“The economic order revealed on February 9 has been called the law of consecration and stewardship, the First United Order, the Order of Enoch, and the Order of Stewardships.” (Heavens Resound-History of the Latter-day Saints in Ohio 1830-1838)

    “The mechanics of the law of consecration were relatively simple. To begin, each man was required to consecrate all his material wealth to God, through the bishop of the Church.” (Doctrines of the Kingdom-Hyrum Andrus)

    “They must live the Law of Consecration, or as otherwise termed, the United Order, as the children of God did in the City of Enoch or as the Nephites did following the advent of Christ.” (Gospel Through the Ages-Milton R Hunter)

    “If we were spiritually ready for the law of consecration, there would be no poor among us. (D&C 49:20.) No wonder the Church stresses the law of tithing, a law to prepare us for something higher. The world looks at the principle of tithing and sees a system of revenue; we look at it and see also a system of salvation, an anticipation of consecration.” (Deposition of a Disciple Neal A. Maxwell p. 87.)

    “Joseph Smith always referred to the plan as the Law of Consecration and Stewardship, whereas the Utah experiments established under the direction of Brigham Young were known as the United Order. For a discussion of differences between the two in principle and practice see Priesthood and Church Welfare, pp. 126-131. In the present instance, “United Order” is used as the popular term for the original plan of Consecration and Stewardship. (Improvement Era 1940)

    “In light of the fact that we are not now required to live the law of consecration and the further fact that we have the welfare program which, as President Clark said, if put “thoroughly into operation … we shall not be … far from carrying out the great fundamentals of the United Order,” I suppose the best way to live the principles of the law of consecration is to abide by the principles and practices of the welfare program.” (President Marion G. Romney- Ensign Feb.1979)

    “I refer to the law of consecration, which is lived through the united order.” (Victor L. Brown member of the Presiding Bishopric 1976)

    George Q. Cannon-“The time must come when we must obey that which has been revealed to us as the Order of Enoch, when there shall be no rich and no poor among the Latter-day Saints; when wealth will not be a temptation; when every man will love his neighbor as he does himself; when every man and woman will labor for the good of all as much as for self. That day must come, and we may as well prepare our hearts for it, brethren, for as wealth increases I see more and more a necessity for the institution of such an order. As wealth increases, luxury and extravagance have more power over us. The necessity for such an order is very great, and God, undoubtedly, in his own time and way, will inspire his servant [the prophet] to introduce it among the people.” (In Journal of Discourses, 15:207.)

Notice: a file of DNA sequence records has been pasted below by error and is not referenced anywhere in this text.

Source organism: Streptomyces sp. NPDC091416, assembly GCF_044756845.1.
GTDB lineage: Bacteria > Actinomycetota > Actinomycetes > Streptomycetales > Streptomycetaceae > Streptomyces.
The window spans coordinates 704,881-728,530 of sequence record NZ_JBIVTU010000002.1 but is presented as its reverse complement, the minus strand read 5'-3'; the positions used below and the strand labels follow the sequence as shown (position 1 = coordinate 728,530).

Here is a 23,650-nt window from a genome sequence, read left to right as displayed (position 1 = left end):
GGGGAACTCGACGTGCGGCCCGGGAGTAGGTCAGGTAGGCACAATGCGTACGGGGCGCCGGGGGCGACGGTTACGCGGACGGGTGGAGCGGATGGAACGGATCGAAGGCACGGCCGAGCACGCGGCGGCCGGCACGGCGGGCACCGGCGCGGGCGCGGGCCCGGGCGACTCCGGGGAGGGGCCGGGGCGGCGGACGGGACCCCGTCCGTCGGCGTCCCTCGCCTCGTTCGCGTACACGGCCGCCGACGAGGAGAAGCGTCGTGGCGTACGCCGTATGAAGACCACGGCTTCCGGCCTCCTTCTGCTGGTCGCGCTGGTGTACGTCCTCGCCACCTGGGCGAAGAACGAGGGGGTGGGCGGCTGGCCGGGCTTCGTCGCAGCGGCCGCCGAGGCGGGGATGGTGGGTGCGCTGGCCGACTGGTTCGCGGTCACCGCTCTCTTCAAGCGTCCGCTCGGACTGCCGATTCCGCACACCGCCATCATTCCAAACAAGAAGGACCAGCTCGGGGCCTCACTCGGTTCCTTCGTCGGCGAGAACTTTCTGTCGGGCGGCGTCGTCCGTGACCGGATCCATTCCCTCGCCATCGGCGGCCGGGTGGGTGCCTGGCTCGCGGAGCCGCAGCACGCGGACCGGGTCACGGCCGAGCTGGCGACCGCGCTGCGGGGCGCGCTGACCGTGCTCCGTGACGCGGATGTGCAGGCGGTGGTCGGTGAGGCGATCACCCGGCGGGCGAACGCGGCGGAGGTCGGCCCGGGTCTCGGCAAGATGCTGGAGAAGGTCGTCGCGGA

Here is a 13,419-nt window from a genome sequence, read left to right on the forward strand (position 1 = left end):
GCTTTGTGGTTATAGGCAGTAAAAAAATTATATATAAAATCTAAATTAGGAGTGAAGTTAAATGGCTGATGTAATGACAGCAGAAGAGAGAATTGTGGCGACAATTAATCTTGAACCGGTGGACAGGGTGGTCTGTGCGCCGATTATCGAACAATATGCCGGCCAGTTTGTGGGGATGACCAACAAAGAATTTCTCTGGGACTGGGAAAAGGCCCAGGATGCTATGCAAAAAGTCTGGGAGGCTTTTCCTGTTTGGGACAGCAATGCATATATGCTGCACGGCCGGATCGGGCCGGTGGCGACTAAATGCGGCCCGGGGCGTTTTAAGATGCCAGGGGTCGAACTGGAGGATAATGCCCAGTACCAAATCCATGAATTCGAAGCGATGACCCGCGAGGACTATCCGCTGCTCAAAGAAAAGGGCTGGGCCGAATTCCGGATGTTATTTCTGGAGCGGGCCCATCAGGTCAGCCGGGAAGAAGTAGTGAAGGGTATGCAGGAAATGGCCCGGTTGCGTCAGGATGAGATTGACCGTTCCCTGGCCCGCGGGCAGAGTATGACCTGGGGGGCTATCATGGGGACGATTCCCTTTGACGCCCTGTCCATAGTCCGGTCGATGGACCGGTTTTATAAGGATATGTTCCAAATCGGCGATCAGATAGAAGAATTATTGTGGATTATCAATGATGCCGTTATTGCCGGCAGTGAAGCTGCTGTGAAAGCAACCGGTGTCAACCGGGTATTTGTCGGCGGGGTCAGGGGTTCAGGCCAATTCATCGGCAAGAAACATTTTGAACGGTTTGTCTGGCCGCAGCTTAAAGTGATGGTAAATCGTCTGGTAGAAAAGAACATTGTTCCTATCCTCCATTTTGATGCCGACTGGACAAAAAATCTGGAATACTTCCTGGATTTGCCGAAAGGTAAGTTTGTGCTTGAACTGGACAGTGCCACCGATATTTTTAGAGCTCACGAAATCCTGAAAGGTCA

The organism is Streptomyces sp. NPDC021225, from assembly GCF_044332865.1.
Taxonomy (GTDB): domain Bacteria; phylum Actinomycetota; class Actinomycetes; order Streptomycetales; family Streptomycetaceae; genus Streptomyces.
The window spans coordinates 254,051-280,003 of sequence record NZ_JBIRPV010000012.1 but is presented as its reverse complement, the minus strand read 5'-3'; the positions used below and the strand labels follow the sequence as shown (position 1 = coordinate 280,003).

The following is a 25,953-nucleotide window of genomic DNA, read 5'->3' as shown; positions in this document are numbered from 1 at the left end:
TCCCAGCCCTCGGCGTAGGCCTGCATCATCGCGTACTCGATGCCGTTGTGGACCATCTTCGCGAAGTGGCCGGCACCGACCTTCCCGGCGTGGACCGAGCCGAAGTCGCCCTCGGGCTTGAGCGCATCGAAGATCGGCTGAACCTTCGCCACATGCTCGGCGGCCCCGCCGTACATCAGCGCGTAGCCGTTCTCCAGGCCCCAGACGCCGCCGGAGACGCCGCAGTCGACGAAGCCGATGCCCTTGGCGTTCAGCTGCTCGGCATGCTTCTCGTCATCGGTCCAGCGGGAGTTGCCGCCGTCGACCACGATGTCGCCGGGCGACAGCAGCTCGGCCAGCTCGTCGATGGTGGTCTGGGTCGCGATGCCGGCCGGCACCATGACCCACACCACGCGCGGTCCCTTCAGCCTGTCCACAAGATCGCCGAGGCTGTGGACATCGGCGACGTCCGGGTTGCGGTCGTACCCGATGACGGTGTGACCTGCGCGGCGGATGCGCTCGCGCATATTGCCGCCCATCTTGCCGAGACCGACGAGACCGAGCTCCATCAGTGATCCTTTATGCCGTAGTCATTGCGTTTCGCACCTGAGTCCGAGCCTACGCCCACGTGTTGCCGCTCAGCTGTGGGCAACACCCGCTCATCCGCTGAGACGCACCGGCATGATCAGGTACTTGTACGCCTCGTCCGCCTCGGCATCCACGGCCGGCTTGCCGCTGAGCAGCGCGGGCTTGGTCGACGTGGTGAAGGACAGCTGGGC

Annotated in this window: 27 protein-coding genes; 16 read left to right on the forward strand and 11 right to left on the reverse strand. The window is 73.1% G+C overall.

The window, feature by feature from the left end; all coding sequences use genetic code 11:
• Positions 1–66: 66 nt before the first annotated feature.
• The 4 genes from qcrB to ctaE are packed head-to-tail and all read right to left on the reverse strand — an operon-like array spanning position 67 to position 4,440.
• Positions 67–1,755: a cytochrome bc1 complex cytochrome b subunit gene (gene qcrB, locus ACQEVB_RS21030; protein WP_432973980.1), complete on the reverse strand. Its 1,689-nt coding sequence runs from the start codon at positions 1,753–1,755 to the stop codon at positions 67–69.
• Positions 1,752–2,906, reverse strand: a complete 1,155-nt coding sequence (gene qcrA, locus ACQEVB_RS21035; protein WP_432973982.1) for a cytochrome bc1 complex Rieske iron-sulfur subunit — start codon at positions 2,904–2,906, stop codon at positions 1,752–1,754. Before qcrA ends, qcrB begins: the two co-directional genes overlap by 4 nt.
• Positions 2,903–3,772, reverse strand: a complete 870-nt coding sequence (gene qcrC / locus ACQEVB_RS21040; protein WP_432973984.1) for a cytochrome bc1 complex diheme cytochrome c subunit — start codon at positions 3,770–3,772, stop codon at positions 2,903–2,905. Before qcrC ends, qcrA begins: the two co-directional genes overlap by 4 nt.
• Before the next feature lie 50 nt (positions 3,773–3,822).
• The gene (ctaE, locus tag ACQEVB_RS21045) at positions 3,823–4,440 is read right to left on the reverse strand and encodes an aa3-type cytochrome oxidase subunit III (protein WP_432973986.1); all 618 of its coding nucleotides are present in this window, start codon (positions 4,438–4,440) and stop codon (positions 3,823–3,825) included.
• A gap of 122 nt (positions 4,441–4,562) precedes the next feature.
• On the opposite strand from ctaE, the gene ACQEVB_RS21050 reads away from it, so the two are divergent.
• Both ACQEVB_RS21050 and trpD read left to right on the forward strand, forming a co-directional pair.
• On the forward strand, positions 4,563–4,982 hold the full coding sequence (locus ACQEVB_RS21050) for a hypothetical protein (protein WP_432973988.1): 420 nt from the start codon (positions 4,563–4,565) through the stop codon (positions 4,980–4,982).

“We are not always called upon to live the whole law of consecration and give all of our time, talents, and means to the building up of the Lord’s earthly kingdom. Few of us are called upon to sacrifice much of what we possess, and at the moment there is only an occasional martyr in the cause of revealed religion.” (Bruce R McConkie General Conference April 1975)

    “The First Presidency instructed the Saints in 1882 that while there was much benefit from the existing programs, the full implementation of the law of consecration was yet in the future. After talking about the principles of the law of consecration President John Taylor and his counselors wrote: “This is a simple outline of how things will exist with regard to some of these matters, when the law of God shall be fully carried out. Our relations with the world, and our own imperfections prevent the establishment of this system at the present time, and therefore, as was stated by Joseph in an early day, it can not yet be carried out.” (In Clark, Messages of the First Presidency, 2:339.)

  55. I did some digging of my own as well and I have to agree it does appear that the separation of the law of consecration from the united order is a sort of post hoc explanation for our not living the order now.